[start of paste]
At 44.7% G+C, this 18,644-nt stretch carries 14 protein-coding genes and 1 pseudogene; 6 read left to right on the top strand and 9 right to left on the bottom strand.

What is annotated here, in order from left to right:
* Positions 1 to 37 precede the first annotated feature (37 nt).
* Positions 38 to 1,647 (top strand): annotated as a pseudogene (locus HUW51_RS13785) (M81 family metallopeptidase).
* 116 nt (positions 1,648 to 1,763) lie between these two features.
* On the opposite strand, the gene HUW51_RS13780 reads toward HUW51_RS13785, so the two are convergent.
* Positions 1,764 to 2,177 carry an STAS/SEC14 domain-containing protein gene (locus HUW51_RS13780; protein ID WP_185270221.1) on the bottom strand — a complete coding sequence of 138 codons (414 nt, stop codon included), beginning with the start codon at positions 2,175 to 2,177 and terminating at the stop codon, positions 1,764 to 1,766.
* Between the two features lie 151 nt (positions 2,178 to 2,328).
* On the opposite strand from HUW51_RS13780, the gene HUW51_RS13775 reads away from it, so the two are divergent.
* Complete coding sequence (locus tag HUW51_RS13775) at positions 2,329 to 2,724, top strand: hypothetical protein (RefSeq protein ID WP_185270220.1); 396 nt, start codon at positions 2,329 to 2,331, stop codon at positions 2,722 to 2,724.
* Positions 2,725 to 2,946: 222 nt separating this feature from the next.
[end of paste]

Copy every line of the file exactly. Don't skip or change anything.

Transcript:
At 44.7% G+C, this 18,644-nt stretch carries 14 protein-coding genes and 1 pseudogene; 6 read left to right on the top strand and 9 right to left on the bottom strand.

What is annotated here, in order from left to right:
* Positions 1 to 37 precede the first annotated feature (37 nt).
* Positions 38 to 1,647 (top strand): annotated as a pseudogene (locus HUW51_RS13785) (M81 family metallopeptidase).
* 116 nt (positions 1,648 to 1,763) lie between these two features.
* On the opposite strand, the gene HUW51_RS13780 reads toward HUW51_RS13785, so the two are convergent.
* Positions 1,764 to 2,177 carry an STAS/SEC14 domain-containing protein gene (locus HUW51_RS13780; protein ID WP_185270221.1) on the bottom strand — a complete coding sequence of 138 codons (414 nt, stop codon included), beginning with the start codon at positions 2,175 to 2,177 and terminating at the stop codon, positions 1,764 to 1,766.
* Between the two features lie 151 nt (positions 2,178 to 2,328).
* On the opposite strand from HUW51_RS13780, the gene HUW51_RS13775 reads away from it, so the two are divergent.
* Complete coding sequence (locus tag HUW51_RS13775) at positions 2,329 to 2,724, top strand: hypothetical protein (RefSeq protein ID WP_185270220.1); 396 nt, start codon at positions 2,329 to 2,331, stop codon at positions 2,722 to 2,724.
* Positions 2,725 to 2,946: 222 nt separating this feature from the next.